ConMar Racing in Birmingham aims to set the world speed record in a ¼-mile, ½-mile, and 1-mile race with a single car, in this case a super-charged, all-wheel-drive 2008 Lamborghini Superleggera. The feat, which has never been accomplished, would be a stunning achievement for two self-described hobbyists.
“We are like Two Men and a Truck out there. We are racing against teams that work on race cars every day, and we’re in it as a fun hobby,” says Van Conway, president and CEO of Conway MacKenzie, a consulting and financial advisory firm in Birmingham, who is partners in ConMar Racing with David Mardigian, CEO of MCM Management Corp., a specialty contractor in Bloomfield Hills.
Formed in 2013, ConMar Racing won a major race in Chicago last year with a 2006 Dodge Viper Twin Turbo supercharged by Nth Moto in Minnesota. The Viper hit a top speed of 213.0682 mph, though it tied with a Nissan GT-R Alpha 16 Twin Turbo. A mathematical impossibility, ConMar was awarded the trophies after it was determined the Nissan’s time was the result of a delayed or faulty clock.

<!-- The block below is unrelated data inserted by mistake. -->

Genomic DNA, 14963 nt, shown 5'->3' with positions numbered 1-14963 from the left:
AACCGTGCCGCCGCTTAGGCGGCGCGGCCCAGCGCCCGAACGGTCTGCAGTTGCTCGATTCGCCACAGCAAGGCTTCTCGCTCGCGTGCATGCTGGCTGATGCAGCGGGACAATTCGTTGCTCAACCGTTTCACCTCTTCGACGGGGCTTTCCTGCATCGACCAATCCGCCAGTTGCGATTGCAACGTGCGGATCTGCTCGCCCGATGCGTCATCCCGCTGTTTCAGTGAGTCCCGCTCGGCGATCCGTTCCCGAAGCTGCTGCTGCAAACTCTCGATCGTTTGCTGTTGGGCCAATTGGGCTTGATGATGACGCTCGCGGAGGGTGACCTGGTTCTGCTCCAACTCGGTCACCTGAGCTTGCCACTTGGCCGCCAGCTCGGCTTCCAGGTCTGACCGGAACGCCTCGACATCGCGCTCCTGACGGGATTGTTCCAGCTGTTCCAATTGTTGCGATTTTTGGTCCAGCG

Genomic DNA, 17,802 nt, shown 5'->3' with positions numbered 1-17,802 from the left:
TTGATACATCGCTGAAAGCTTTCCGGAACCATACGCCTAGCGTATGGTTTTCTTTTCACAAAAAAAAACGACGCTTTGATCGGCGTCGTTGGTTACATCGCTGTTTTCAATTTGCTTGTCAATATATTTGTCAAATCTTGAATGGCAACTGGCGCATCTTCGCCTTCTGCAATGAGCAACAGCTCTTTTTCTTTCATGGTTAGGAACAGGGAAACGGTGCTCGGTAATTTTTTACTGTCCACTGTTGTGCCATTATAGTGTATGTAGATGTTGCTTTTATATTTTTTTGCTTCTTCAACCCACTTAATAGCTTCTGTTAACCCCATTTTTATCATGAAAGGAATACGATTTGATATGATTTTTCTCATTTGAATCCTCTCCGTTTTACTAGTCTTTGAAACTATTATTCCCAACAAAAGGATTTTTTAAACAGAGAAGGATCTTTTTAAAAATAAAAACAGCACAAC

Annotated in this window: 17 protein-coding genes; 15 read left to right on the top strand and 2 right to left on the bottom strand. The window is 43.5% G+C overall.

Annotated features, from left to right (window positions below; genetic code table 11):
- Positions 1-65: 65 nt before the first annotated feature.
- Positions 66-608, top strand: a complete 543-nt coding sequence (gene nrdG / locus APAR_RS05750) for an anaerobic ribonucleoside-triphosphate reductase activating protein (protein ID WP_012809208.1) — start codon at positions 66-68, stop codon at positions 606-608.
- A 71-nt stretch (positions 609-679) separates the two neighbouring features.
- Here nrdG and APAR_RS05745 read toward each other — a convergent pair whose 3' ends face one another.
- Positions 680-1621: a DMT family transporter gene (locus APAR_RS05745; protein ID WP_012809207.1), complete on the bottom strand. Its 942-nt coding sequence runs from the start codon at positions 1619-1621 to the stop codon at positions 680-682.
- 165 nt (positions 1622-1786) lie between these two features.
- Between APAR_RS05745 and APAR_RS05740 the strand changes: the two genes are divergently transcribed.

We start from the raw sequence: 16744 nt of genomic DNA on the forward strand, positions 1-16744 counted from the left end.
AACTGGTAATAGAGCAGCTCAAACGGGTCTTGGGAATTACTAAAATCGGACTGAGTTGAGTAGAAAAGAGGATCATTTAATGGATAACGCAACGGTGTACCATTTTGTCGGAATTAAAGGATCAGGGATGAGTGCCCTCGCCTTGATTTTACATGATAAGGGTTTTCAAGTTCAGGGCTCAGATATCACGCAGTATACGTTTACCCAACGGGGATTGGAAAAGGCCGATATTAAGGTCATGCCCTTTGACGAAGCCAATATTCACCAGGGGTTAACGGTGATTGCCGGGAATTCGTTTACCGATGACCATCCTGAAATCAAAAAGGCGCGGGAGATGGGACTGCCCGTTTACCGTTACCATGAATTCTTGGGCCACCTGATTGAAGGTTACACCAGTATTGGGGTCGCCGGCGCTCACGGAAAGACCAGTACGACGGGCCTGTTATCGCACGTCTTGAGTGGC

“In the world of extreme racing, anything can happen,” Conway says. “We were just glad to come home with the trophies. But you don’t win every day. We were just at the Texas Invitational, which is the Super Bowl of crowning the fastest streetcar in America, but things didn’t work out as we planned. We learned from it, and now we’re wiser and even more excited to win it the next time.”
Both the Viper and the Lamborghini can produce more than 1,300 horsepower.
The race team includes drivers, mechanics, engineers, and crew personnel as well as a luxury car hauler. Between Conway and Mardigian, the pair own more than 30 sport cars including a 1971 Chevrolet Chevelle, a 1968 Plymouth Roadrunner, a 1951 Ford F-1 Frame Off (pickup), and a 2015 Chevrolet Corvette Z06, among others. Conway says his wife, Lori, often kids him that he buys a car every week.
“We lean toward owning and racing American sports cars, and let me tell you, the Big Three automakers make some amazing race cars,” Conway says. “What we have learned is that success comes down to horsepower in relation to a car’s weight. It can be complicated to get the right formula to win, and that’s what it’s all about. Neither David nor I drive in the races, we leave that to our professional drivers, but this is one of the best hobbies there is.”